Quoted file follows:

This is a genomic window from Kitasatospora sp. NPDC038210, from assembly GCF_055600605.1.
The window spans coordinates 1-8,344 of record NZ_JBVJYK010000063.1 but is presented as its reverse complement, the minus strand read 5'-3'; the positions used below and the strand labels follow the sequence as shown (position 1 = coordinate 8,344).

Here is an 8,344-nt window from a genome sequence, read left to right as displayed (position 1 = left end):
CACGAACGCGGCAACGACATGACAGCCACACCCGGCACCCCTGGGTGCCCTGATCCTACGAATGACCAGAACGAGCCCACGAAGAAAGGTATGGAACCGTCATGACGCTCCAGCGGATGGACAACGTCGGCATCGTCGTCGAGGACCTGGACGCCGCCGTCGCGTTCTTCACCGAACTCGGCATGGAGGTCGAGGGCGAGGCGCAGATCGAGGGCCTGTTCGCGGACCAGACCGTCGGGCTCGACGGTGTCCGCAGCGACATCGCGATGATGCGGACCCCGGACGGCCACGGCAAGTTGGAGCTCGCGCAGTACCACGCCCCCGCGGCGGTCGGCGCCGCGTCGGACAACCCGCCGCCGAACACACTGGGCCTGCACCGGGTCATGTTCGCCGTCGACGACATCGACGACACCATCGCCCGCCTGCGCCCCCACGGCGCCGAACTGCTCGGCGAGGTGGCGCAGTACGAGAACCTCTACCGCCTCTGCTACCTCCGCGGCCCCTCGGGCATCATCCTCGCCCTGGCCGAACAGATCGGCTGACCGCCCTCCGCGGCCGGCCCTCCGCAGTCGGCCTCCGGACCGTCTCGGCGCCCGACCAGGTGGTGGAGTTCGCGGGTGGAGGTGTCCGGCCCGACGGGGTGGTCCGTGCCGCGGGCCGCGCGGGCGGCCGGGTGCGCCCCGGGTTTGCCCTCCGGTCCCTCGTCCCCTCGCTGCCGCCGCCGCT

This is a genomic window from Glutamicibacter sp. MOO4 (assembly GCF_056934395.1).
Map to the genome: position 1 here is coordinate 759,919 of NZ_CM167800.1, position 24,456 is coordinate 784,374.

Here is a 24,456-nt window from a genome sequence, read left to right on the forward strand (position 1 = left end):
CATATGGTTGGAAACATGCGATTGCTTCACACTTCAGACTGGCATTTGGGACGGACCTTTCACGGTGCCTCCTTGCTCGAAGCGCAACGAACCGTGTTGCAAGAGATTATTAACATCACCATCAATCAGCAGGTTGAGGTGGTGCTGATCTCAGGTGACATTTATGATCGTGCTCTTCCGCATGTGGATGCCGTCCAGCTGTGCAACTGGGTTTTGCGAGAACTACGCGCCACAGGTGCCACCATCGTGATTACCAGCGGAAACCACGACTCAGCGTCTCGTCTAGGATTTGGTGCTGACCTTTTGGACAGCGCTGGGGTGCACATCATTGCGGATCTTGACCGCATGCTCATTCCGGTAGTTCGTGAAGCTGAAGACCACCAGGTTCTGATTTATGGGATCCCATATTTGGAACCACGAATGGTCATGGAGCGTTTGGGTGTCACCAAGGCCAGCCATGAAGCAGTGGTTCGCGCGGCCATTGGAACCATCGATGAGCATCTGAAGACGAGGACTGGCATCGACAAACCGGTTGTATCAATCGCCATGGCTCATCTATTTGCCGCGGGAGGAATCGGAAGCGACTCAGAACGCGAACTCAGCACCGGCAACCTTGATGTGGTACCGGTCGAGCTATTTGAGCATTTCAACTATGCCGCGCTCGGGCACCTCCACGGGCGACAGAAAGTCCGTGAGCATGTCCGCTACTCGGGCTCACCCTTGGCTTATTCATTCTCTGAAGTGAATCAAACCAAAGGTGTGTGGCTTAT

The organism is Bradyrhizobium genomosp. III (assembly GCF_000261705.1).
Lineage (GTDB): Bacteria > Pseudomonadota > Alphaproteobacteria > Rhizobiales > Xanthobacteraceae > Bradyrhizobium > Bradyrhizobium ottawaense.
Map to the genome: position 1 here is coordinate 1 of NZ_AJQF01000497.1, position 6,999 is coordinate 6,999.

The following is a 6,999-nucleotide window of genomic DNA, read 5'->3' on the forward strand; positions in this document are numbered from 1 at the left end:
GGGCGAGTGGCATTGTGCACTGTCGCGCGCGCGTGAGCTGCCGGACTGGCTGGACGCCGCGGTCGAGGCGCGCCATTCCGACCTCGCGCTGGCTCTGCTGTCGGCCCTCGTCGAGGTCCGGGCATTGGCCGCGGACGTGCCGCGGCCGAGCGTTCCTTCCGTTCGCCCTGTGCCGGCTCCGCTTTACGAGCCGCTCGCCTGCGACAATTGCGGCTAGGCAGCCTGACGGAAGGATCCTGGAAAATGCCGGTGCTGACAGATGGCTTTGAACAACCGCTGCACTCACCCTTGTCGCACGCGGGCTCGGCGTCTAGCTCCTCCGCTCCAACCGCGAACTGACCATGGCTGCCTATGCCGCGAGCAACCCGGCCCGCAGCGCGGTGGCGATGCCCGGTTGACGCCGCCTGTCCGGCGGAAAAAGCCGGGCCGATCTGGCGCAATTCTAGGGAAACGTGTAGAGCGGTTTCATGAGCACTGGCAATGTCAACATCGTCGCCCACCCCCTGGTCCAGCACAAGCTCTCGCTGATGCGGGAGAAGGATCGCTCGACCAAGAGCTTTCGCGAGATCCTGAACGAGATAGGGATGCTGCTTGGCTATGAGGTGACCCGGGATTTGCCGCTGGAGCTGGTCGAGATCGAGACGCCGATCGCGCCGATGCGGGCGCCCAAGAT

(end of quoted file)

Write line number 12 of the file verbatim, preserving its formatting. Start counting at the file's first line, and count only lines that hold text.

The following is a 6,999-nucleotide window of genomic DNA, read 5'->3' on the forward strand; positions in this document are numbered from 1 at the left end: